While he was still ranked as one of the top flyweights in the world, Benavidez knew his chance to become champion had already passed after falling in back-to-back title fights to Deiveson Figueiredo.
Add to that, the four-time UFC title challenger really didn’t have a desire to face opponents who he either previously coached during a stint on The Ultimate Fighter nor the next generation of fighters who looked up to him while trying to make their own mark in the sport.
So Benavidez decided that it was time to call it a career.
“Before my fight with Askar, I actually wanted that to be my last fight,” Benavidez explained during an appearance on The Fighter vs. The Writer. “I knew that was going to be my last fight. Through training, through my camp, the walkout and everything, I changed my walkout song even and it wasn’t an intentional retirement song or anything but it was kind of like it was a song that I always wanted to walk out to, Billy Joel The Entertainer. I knew all through.
“After the fight, I really knew it was the right choice because of the way I felt in there. I didn’t want to feel like that again.”
According to Benavidez, the emotions and the way he approached the fight against Askarov told him everything he needed to know about retiring from the sport.
Despite a 30-plus fight career, he felt something so different in what would become the final fight of his career that he knew it was time to walk away.
“I’ve never been scared honestly in a fight in my life, no matter what I was doing, who I was fighting, how big it was,” Benavidez said. “I wasn’t necessarily scared of Askarov or anything. It’s not like he was intimidating. I’ve fought everybody. But I was scared to lose and I’ve never felt that before. I let it all out and if that ends in a loss, it does, but I know I gave it everything and I have nothing left and I take the chances.
“But I was almost so scared to lose that I didn’t try and win. It takes the possibility of losing to try to win but I was just getting through it. It was almost like I couldn’t wait for it to end.”
Beyond that particular fight, Benavidez was also cognizant of the way the end comes crashing down around so many athletes who just refuse to recognize the signs that their fighting career is over.
It’s an incredibly difficult reality to face but Benavidez never wanted to be the fighter who had friends, family and even his promoter telling him that he needed to hang up his gloves.
“It was important for me to be able to walk away on my own terms, still knowing I can compete,” Benavidez said. “Knowing I feel fine to compete in the top 10 in the world. I think a lot of that happened because I had a good career.”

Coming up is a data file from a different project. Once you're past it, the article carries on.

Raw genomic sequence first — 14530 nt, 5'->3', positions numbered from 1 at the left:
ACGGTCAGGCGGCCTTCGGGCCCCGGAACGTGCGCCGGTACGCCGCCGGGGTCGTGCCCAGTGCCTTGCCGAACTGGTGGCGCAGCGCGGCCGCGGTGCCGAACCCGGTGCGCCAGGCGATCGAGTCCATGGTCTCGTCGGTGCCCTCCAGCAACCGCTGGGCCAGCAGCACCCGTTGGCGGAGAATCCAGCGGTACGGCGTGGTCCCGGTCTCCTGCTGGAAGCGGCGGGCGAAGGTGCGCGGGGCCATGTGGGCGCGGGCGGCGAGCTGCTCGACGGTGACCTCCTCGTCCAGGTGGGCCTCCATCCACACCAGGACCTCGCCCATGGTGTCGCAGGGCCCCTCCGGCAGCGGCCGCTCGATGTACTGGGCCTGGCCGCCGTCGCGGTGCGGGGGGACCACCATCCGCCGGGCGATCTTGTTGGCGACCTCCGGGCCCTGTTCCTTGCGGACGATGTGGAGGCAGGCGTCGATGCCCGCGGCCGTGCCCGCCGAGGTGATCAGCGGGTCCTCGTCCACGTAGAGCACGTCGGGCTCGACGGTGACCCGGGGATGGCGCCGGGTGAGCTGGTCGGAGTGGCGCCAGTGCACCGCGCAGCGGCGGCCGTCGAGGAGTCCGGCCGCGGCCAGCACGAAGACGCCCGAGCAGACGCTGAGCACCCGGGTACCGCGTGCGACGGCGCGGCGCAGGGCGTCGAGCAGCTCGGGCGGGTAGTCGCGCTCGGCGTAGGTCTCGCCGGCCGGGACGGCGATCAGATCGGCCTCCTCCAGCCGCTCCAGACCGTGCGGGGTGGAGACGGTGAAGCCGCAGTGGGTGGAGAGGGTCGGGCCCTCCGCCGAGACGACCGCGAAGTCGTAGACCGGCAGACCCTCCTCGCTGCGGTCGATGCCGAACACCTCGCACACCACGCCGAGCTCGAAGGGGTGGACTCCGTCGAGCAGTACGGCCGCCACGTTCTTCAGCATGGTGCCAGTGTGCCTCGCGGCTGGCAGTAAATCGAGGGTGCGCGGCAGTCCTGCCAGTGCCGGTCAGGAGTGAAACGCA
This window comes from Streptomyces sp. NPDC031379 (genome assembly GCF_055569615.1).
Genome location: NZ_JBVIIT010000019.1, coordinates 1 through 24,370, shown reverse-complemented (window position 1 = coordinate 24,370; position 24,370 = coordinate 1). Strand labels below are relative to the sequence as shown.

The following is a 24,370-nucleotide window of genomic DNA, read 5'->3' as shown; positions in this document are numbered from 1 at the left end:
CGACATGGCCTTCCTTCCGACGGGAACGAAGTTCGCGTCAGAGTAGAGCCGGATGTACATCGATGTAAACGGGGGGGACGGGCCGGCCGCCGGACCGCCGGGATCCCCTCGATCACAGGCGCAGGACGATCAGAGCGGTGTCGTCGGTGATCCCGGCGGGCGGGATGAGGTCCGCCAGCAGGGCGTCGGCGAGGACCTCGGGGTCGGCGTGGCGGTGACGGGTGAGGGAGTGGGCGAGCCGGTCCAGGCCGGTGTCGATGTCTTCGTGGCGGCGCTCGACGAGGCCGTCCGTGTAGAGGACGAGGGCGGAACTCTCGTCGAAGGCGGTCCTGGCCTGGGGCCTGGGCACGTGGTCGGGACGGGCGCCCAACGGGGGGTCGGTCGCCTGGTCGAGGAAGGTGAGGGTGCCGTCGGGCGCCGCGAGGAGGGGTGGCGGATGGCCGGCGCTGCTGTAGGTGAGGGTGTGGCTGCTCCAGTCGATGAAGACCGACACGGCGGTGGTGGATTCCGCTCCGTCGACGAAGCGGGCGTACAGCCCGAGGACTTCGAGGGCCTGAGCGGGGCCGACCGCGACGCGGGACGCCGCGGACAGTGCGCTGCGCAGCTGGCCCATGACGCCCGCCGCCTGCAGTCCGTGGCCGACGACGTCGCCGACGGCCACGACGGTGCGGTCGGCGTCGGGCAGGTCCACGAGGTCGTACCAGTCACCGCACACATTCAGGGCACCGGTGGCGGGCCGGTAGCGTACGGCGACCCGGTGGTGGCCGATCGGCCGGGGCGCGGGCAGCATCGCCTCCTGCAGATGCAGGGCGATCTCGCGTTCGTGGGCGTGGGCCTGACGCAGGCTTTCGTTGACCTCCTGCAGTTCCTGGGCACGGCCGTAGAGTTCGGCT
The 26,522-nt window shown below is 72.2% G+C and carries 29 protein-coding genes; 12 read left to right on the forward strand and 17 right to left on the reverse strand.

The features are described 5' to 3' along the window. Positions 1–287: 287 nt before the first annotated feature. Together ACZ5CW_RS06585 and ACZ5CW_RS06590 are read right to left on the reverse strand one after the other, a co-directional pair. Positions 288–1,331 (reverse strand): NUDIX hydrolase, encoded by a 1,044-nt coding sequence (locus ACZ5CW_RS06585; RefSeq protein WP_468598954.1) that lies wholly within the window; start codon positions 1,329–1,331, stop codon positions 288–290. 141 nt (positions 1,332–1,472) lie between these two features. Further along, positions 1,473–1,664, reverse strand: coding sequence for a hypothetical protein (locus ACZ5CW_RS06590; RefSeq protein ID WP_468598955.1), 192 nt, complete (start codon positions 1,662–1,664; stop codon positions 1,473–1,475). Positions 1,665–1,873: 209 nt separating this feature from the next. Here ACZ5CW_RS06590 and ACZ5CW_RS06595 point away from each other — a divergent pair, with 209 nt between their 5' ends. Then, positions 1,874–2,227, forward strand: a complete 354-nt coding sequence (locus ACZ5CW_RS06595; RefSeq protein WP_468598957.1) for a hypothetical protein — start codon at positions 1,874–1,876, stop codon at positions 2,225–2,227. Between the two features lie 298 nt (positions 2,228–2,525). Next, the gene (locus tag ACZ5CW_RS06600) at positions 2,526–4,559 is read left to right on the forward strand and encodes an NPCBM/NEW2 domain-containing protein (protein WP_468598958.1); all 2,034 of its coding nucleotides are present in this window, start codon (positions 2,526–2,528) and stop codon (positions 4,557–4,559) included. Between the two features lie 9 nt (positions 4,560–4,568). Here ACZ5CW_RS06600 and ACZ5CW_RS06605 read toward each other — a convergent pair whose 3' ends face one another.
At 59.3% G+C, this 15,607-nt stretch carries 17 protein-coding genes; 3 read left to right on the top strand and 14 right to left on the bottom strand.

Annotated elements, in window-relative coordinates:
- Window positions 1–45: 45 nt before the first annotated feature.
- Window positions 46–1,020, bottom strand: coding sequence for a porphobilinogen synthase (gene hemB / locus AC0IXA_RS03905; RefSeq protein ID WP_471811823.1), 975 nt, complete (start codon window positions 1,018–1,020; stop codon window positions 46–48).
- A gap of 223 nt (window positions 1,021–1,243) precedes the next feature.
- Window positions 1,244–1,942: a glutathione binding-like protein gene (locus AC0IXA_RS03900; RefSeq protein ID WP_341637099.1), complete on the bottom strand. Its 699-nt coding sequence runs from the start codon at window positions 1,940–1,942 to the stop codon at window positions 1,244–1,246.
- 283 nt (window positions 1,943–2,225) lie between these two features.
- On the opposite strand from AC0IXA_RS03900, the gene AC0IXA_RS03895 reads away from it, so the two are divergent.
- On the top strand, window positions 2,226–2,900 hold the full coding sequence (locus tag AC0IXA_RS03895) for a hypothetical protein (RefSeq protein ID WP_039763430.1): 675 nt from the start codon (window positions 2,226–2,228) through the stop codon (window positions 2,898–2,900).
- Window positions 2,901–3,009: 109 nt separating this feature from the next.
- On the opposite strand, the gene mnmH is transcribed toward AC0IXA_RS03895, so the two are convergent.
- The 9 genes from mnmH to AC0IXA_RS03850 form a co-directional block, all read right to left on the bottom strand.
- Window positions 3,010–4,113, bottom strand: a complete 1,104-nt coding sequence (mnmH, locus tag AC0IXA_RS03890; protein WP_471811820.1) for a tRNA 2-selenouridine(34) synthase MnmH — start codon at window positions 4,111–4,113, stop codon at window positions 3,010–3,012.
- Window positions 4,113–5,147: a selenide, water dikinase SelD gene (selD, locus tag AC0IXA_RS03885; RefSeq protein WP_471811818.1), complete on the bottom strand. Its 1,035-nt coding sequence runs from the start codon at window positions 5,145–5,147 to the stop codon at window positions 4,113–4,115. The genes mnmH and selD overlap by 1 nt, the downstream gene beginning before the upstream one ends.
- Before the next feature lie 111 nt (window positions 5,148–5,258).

Of course with retirement comes questions about a possible return to action because these days it seems hardly anyone actually goes away and stays away forever.
With absolute certainty, Benavidez is confident that he’s competed for the last time and that’s a huge part of the reason why he didn’t announce his retirement back in March following the fight against Askarov.
“The thing is I’ve actually known I was going to be retired for a while,” Benavidez said. “I thought all of this through. Basically after my last fight, I lost and I wasn’t going to go ‘I’m retired,’ not that it would have been emotional because I knew I before, but I still gave it time. I’m going to give it time. What if in a month I train and I’m like ‘oh my god I miss this!’
“Cause it’s a thing I always did with passion. Something that I loved. What if I start training and it’s like ‘let’s gear up for another one’ or whatever. Two months had passed since my last fight and I didn’t miss training at all. I hadn’t trained at all. I didn’t miss training. That’s what it takes to fight. If I don’t miss training then I’m not going to miss fighting.”
It’s now been nearly seven months since Benavidez last competed and he still hasn’t set foot in the gym for a training session.
The fact that he’s not missing that part of the job is the surest sign yet that Benavidez is happy with his decision to retire without any possibility that he’ll return for another fight.
“I’ve worked out a little bit, not a lot but I have still haven’t gone in the gym and that was kind of my tell,” Benavidez said. “If I don’t want to go train and I don’t miss training, I’m not going to miss fighting. I thought that through. I let these six months since my last fight really help me with the decision to see if I missed it.
“It was something well though through. You won’t see me making another return or anything weird.”